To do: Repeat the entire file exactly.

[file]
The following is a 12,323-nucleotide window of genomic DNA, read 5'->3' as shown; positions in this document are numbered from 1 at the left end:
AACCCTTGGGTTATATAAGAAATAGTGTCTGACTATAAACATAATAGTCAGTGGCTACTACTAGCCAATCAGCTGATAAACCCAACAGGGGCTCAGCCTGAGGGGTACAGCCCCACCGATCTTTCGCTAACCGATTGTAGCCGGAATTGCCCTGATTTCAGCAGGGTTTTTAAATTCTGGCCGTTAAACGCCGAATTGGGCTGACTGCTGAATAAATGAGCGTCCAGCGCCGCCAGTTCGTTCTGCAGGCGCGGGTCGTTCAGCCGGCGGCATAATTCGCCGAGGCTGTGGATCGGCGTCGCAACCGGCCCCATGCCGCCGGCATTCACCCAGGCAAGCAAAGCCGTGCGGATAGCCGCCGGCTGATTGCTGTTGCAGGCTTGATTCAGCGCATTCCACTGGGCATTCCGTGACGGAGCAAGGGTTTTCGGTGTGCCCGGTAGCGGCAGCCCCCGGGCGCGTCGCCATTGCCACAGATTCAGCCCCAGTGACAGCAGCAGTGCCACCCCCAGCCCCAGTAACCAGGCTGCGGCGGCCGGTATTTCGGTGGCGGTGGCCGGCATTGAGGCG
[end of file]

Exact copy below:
The following is a 12,323-nucleotide window of genomic DNA, read 5'->3' as shown; positions in this document are numbered from 1 at the left end:
AACCCTTGGGTTATATAAGAAATAGTGTCTGACTATAAACATAATAGTCAGTGGCTACTACTAGCCAATCAGCTGATAAACCCAACAGGGGCTCAGCCTGAGGGGTACAGCCCCACCGATCTTTCGCTAACCGATTGTAGCCGGAATTGCCCTGATTTCAGCAGGGTTTTTAAATTCTGGCCGTTAAACGCCGAATTGGGCTGACTGCTGAATAAATGAGCGTCCAGCGCCGCCAGTTCGTTCTGCAGGCGCGGGTCGTTCAGCCGGCGGCATAATTCGCCGAGGCTGTGGATCGGCGTCGCAACCGGCCCCATGCCGCCGGCATTCACCCAGGCAAGCAAAGCCGTGCGGATAGCCGCCGGCTGATTGCTGTTGCAGGCTTGATTCAGCGCATTCCACTGGGCATTCCGTGACGGAGCAAGGGTTTTCGGTGTGCCCGGTAGCGGCAGCCCCCGGGCGCGTCGCCATTGCCACAGATTCAGCCCCAGTGACAGCAGCAGTGCCACCCCCAGCCCCAGTAACCAGGCTGCGGCGGCCGGTATTTCGGTGGCGGTGGCCGGCATTGAGGCG